Sleeping Twice a Day Highly Beneficial, Say Experts

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You most likely feel the benefits of a short nap after taking one, but may weren’t quite sure if a daily one is justified.

Well, good news. In fact, it’s great news. You don’t need to feel guilty taking those afternoon “siestas” because it’s highly beneficial for your brain and body. 

And that’s according to scientists and sleep experts from not just one, but many controlled studies.

See this article below, originally published at Today.com for more of this good news:

Here’s a way to make up for the lost hour of sleep after switching to daylight saving time — and it’s not an extra large coffee. Take a nap. And if any other motivation is needed: It’s National Napping Day.

Actually, every day should be nap day, according to research.

A 2016 study from the Centre for Sleep Research at the University of South Australia, finds having two separate sleep periods provides “two periods of increased activity, creativity and alertness across the day, rather than having a long wake period where sleepiness builds up across the day and productivity wanes.”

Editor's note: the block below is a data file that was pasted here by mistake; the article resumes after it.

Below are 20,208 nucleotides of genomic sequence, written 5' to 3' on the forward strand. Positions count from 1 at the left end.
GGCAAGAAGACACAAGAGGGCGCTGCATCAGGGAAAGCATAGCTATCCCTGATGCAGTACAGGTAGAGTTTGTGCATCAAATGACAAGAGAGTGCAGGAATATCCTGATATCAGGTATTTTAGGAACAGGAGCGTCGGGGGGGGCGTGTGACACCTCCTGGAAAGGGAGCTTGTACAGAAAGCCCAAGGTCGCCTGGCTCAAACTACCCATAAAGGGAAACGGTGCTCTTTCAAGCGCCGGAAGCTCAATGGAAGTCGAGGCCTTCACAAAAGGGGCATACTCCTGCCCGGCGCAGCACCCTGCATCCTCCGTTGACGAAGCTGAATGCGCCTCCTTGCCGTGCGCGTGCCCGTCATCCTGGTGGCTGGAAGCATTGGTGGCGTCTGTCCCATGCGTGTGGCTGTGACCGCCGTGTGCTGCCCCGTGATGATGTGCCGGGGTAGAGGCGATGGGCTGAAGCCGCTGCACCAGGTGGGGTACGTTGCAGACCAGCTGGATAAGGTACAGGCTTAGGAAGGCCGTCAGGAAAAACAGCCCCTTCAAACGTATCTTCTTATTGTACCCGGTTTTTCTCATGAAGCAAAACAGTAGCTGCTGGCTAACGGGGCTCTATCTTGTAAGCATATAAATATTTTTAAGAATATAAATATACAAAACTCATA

The researchers also noted that having two sleep periods was once the norm at various points in history across the world.

Melinda Jackson, a senior research fellow at Australia’s RMIT University, and Siobhan Banks, a senior research fellow quoted a passage from the 1840 Charles Dickens novel “Barnaby Rudge” where a character refers to his “first sleep” — which presumably came before losing limbs to dangerous factory machinery and inhaling soot — and then taking a second nap.

Jackson and Banks believe the Spaniards are on to something with their traditional siesta, a two- to three-hour lunch break taken at 2 p.m. and typically used for a nap.

Our body clock naturally lends itself to the siesta because of a reduction in alertness in the early afternoon.

They cited a 1990 study by psychiatrist Thomas Wehr that found “bi-phasic sleep,” which is a science-y phrase for two separate four-hour blocks of sleep, is “a natural process with a biological basis.”

To view the full article, visit the original source at Today.com here.

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